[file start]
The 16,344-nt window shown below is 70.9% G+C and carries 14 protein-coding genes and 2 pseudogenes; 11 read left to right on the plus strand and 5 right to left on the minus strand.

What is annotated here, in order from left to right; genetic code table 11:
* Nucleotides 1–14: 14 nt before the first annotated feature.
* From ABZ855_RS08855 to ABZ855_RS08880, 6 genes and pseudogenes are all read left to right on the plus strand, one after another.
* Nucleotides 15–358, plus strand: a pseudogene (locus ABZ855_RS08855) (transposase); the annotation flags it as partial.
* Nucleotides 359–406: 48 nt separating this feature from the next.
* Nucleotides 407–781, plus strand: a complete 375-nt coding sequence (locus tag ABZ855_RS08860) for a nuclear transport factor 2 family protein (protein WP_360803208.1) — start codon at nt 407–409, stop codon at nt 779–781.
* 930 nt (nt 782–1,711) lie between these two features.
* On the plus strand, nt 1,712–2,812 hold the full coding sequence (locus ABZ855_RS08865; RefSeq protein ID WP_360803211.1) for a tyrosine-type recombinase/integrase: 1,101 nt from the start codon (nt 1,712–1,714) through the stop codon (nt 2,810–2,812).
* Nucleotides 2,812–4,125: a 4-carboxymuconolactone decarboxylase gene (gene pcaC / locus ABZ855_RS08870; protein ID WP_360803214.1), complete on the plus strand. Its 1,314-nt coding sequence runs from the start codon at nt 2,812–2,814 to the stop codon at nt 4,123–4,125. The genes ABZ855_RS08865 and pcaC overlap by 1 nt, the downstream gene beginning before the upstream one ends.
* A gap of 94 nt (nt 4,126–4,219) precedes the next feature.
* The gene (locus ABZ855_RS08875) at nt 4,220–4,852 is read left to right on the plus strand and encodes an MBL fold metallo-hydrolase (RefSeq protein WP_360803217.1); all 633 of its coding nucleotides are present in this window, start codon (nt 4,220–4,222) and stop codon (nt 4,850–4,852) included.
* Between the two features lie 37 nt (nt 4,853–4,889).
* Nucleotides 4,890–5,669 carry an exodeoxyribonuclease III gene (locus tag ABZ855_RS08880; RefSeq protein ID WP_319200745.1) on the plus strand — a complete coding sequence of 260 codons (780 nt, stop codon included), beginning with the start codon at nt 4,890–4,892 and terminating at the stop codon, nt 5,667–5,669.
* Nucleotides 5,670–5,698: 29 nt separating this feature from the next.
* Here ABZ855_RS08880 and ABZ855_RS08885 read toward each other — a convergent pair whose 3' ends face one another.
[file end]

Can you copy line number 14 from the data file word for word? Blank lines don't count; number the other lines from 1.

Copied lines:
* Nucleotides 4,890–5,669 carry an exodeoxyribonuclease III gene (locus tag ABZ855_RS08880; RefSeq protein ID WP_319200745.1) on the plus strand — a complete coding sequence of 260 codons (780 nt, stop codon included), beginning with the start codon at nt 4,890–4,892 and terminating at the stop codon, nt 5,667–5,669.